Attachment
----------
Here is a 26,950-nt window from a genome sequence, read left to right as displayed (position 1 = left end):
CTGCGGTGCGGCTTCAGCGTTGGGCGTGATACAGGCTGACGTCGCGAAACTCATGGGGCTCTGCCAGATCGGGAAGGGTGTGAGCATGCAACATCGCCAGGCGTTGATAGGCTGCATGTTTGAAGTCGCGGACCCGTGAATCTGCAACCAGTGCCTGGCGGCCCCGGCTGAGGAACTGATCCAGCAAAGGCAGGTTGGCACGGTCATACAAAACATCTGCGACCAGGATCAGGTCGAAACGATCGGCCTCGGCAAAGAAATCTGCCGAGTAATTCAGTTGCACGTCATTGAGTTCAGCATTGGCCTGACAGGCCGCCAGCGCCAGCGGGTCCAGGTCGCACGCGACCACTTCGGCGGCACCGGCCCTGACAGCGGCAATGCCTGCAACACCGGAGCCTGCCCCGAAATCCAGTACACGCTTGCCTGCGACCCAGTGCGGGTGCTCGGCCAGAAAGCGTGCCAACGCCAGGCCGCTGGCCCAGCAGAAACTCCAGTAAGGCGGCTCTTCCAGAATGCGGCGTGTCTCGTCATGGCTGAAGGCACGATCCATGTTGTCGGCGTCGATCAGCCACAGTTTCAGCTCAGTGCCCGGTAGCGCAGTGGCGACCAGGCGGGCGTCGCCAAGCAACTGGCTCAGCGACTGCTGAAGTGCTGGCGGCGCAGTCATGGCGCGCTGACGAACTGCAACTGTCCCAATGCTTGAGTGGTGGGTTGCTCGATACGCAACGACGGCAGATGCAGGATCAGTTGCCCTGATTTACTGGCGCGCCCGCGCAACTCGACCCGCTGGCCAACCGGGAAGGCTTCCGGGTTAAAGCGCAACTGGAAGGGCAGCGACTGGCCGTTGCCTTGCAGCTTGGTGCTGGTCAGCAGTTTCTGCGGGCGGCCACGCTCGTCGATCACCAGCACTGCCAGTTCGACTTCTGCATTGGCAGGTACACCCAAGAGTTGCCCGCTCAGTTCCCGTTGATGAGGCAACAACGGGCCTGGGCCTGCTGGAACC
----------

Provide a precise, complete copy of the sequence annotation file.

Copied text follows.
Here is a 26,950-nt window from a genome sequence, read left to right as displayed (position 1 = left end):
CTGCGGTGCGGCTTCAGCGTTGGGCGTGATACAGGCTGACGTCGCGAAACTCATGGGGCTCTGCCAGATCGGGAAGGGTGTGAGCATGCAACATCGCCAGGCGTTGATAGGCTGCATGTTTGAAGTCGCGGACCCGTGAATCTGCAACCAGTGCCTGGCGGCCCCGGCTGAGGAACTGATCCAGCAAAGGCAGGTTGGCACGGTCATACAAAACATCTGCGACCAGGATCAGGTCGAAACGATCGGCCTCGGCAAAGAAATCTGCCGAGTAATTCAGTTGCACGTCATTGAGTTCAGCATTGGCCTGACAGGCCGCCAGCGCCAGCGGGTCCAGGTCGCACGCGACCACTTCGGCGGCACCGGCCCTGACAGCGGCAATGCCTGCAACACCGGAGCCTGCCCCGAAATCCAGTACACGCTTGCCTGCGACCCAGTGCGGGTGCTCGGCCAGAAAGCGTGCCAACGCCAGGCCGCTGGCCCAGCAGAAACTCCAGTAAGGCGGCTCTTCCAGAATGCGGCGTGTCTCGTCATGGCTGAAGGCACGATCCATGTTGTCGGCGTCGATCAGCCACAGTTTCAGCTCAGTGCCCGGTAGCGCAGTGGCGACCAGGCGGGCGTCGCCAAGCAACTGGCTCAGCGACTGCTGAAGTGCTGGCGGCGCAGTCATGGCGCGCTGACGAACTGCAACTGTCCCAATGCTTGAGTGGTGGGTTGCTCGATACGCAACGACGGCAGATGCAGGATCAGTTGCCCTGATTTACTGGCGCGCCCGCGCAACTCGACCCGCTGGCCAACCGGGAAGGCTTCCGGGTTAAAGCGCAACTGGAAGGGCAGCGACTGGCCGTTGCCTTGCAGCTTGGTGCTGGTCAGCAGTTTCTGCGGGCGGCCACGCTCGTCGATCACCAGCACTGCCAGTTCGACTTCTGCATTGGCAGGTACACCCAAGAGTTGCCCGCTCAGTTCCCGTTGATGAGGCAACAACGGGCCTGGGCCTGCTGGAACC